At the National Association of Corporate Directors (NACD), an organization that is advancing exemplary leadership among our community of 17,000 director members, our position is clear: We agree with many of the principles outlined and we can help boards implement effective governance practices. In fact, the Commonsense Principles reinforce the Key Agreed Principles to Strengthen Corporate Governance for U.S. Publicly Traded Companies that we introduced a few years ago.
While recognizing that the principles are not a one-size-fits-all solution, and that practices will likely differ based on size, industry, and specific company, we’ve included a practical list of next steps below that boards can take to implement the principles.
The Case for Improved Governance
Key drivers behind the 50+ nonbinding principles are the decline in the number of publicly traded firms, with many highly performing private companies delaying initial public offerings (IPOs), essentially reducing available investment opportunities; the current lack of trust between shareholders, boards, and management teams; concerns about the dominance of short-termism in the management of companies; and the complexity of current corporate governance rules.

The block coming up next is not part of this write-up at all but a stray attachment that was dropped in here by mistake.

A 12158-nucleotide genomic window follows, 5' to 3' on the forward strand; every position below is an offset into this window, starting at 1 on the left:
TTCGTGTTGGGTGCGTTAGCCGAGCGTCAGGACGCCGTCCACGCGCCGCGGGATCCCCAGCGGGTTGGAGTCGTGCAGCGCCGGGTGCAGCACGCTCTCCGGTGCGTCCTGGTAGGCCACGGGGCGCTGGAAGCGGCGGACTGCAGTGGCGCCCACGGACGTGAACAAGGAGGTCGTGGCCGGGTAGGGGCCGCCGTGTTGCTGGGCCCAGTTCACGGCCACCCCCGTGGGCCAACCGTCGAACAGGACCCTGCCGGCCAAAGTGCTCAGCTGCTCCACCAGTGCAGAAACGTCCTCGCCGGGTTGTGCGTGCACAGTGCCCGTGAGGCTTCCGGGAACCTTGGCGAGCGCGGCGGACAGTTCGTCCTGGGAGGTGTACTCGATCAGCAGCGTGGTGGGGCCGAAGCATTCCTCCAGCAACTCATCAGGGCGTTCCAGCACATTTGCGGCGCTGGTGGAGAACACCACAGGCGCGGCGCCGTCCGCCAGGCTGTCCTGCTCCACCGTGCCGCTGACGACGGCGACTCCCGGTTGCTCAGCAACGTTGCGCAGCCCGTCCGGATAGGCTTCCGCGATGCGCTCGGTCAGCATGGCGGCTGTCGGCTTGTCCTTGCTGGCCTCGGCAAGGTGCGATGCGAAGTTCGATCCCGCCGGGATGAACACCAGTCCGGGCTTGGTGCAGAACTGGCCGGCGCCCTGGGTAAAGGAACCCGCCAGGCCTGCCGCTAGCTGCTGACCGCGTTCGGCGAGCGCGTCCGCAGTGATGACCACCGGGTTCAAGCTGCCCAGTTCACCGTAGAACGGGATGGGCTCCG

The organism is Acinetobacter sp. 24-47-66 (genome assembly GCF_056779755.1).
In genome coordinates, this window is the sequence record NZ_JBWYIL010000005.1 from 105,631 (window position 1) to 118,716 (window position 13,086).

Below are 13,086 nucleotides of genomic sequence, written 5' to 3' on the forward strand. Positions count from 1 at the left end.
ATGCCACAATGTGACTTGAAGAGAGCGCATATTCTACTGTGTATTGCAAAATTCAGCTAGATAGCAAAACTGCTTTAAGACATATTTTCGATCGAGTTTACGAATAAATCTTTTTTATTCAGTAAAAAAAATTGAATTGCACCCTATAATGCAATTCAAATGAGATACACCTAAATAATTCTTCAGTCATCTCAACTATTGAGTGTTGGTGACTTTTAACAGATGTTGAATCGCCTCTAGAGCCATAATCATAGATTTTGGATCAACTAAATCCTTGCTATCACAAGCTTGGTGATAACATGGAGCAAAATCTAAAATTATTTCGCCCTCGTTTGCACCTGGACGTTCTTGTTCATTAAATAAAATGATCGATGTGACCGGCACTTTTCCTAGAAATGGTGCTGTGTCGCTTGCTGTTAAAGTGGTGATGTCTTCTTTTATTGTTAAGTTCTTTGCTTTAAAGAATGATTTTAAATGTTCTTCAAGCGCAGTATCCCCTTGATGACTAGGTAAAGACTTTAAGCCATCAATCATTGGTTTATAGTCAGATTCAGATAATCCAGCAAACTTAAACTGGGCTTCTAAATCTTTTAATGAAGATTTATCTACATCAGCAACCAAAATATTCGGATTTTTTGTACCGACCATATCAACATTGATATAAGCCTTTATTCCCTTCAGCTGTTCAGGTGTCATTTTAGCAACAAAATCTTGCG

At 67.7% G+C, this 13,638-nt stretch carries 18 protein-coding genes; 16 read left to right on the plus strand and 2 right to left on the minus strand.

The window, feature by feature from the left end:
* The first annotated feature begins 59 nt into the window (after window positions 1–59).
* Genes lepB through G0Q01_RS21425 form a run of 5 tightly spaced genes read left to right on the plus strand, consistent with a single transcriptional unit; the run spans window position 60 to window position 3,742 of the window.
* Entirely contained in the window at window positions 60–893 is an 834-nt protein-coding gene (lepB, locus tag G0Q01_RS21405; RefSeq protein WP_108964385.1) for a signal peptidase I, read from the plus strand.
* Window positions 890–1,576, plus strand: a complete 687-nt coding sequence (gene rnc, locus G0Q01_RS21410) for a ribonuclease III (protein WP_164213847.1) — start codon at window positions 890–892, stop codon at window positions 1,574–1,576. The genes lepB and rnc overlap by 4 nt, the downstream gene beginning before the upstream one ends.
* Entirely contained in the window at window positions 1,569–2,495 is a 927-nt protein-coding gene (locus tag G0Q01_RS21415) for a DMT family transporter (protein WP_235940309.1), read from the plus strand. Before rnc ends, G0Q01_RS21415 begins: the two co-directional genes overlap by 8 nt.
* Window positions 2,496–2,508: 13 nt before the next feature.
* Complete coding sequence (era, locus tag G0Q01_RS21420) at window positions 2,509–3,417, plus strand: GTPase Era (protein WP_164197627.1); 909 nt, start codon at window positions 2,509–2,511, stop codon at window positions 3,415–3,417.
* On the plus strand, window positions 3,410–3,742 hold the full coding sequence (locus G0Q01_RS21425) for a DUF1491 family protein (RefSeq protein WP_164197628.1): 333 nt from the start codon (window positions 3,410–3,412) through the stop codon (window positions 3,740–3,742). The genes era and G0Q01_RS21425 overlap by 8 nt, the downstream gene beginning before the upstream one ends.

The Commonsense Principles identify several areas for improvement:
Board agendas should include a focus on major strategic issues (including material mergers and acquisitions and major capital commitments) and long-term strategy, ensuring thorough consideration of operational and financial plans, quantitative and qualitative key performance indicators, and assessment of organic and inorganic growth, among other issues. A company should not feel obligated to provide earnings guidance, the business leaders suggest, and should determine whether providing earnings guidance for the company’s shareholders does more harm than good. Companies should frame their required quarterly reporting in the broader context of their articulated strategy and provide an outlook, as appropriate, for trends and metrics that reflect progress (or lack of progress) on long-term goals.